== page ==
Employee Engagement Myths: Debunked
It’s time to debunk some employee engagement myths!
Keep reading to get to the bottom of 7 popular misconceptions about employee engagement. And check out our other debunked blog posts that delve into common myths about digital transformation and Intranets.
“Employee engagement just isn’t that important.”
Let’s just get this myth out of the way early. Employee engagement IS important. And there are plenty of statistics to prove it. Like this one from Temkin Group, which states that 91% of highly engaged employees always or almost always try their hardest at work, compared with 67% of disengaged employees. And this one from the Workplace Research Foundation which says that employee engagement programs can increase profits by $2,400 per employee per year. It is critical that businesses take the state of their employee engagement seriously and implement a strategy to increase and maintain it.
“Employee engagement is solely one person’s responsibility.”
It is always assumed that the task of increasing employee engagement is the responsibility of a sole department or person. The fingers usually point to HR, or the managers within the organization. The truth is, employee engagement isn’t the responsibility of one individual and shouldn’t only fall on the shoulders of on department. It should be a group effort. Yes leadership plays a huge role, and ultimately has the power to make big decisions. But everyone, especially your employees, should be involved. It’s always better to have multiple perspectives to gain a greater understanding of the situation. And employees are sometimes closer to the problem. They know what they want and what they need. Listen to their ideas, and chances are you’ll get invaluable suggestions.
“Employees don’t want information about or from their company.”
Actually, the exact opposite is true. Employees value communication and transparency, and want to feel connected and informed. But because of this misconception, 74% of employees are disconnected and feel that they’re missing out on company information and news (Gallup). Give your workers what they want, and communicate often. If employees feel connected to your organization, they are more likely to be engaged in their work.
But wait, that doesn’t mean employees want to be flooded with alerts and messages, especially if the information is not relevant to them. General company news is great, but be sure to also make communications relevant and personal. And remember, this isn’t an invitation to message employees outside of work. As it is, people are working longer hours and answering emails from home. Do your best to keep them informed without infringing on their ability to have time away from work. One more thing! Don’t forget about your remote workers. Research has shown that remote workers miss out on the “knowledge-sharing” that happens in the office.
“Employees only care about money.”
Of course employees care about money. Pay is a huge determining factor for many people when choosing a job. But it isn’t all about money. Employees also value other things, like opportunities for career advancement, reputation and recognition, chances for self development, and educational opportunities. Here’s what Foundry Magazine had to say on the subject: “80% of employees want workplace rewards outside of money, according to a study from foundry Magazine. Of that 80%, half want workplace rewards in terms of more educational opportunities, rewarding and challenging projects, and a sense that they can further their knowledge and career path as a result of working with a specific company or in a certain role. And the other 40% half want to feel emotionally connected to the mission and service of the organization and to the customers they serve.” Reward your employees in a variety of meaningful ways in order to show them their value and increase engagement.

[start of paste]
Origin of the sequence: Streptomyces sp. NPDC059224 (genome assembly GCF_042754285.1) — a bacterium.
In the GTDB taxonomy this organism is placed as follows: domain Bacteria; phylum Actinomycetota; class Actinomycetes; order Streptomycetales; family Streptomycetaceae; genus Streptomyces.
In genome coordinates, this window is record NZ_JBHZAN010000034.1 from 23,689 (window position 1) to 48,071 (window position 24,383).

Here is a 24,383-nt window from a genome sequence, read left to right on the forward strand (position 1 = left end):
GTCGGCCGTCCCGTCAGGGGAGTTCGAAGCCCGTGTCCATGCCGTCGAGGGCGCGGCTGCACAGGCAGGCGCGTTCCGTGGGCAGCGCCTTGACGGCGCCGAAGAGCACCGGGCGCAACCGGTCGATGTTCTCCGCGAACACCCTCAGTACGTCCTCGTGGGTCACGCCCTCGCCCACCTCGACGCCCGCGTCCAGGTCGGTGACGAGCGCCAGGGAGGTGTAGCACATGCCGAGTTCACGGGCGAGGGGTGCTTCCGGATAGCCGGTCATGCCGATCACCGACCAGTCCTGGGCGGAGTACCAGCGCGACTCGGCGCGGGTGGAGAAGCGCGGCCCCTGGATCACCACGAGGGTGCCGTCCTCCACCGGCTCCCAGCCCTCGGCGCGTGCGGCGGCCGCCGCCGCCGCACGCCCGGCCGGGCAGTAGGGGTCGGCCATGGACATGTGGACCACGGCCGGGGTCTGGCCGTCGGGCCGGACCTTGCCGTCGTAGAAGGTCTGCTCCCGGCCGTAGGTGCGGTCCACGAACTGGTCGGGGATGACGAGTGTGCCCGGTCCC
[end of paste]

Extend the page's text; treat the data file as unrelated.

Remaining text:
“Employee recognition programs cost too much money and don’t even help at all.”
Like we just mentioned above, employees appreciate recognition. But most organizations see employee recognition programs as a waste of money and a waste of time. Which couldn’t be further from the truth. Companies with well-maintained recognition programs are 12x more likely to have positive and strong business outcomes (Globoforce). And according to Gallup, “recognition is an important psychological need. Employees who know that they will receive recognition for acting on the brand promise will have a strong incentive to do so.” Bottom line: employee recognition programs are an inexpensive measure that increase engagement and productivity and provide a big return on investment.
“There is only one possible solution for low employee engagement rates.”
Every employee is different, and each person values different things. Just like every organization is different and has it’s own unique company culture. So what works at one company may not work as well at another. Know the values and motivations of your employees and of the company. That knowledge will help you create a positive environment for your workers that also aligns with the company’s vision. It’s a win-win for everyone.
“Employee engagement only needs to be assessed once a year.”
While we do recommend doing a yearly re-evaluation of your employee engagement strategy, it is also imperative to check even more frequently than that. Tiny pulse recommends checking in with your employees weekly. Why? Because things change on a more regular basis than once a year. Checking in every week allows you to face challenges and concerns as they happen. Plus, your workers appreciate immediate responses to problems and concerns, with 71% of employees preferring to get feedback as soon as possible according to Globoforce.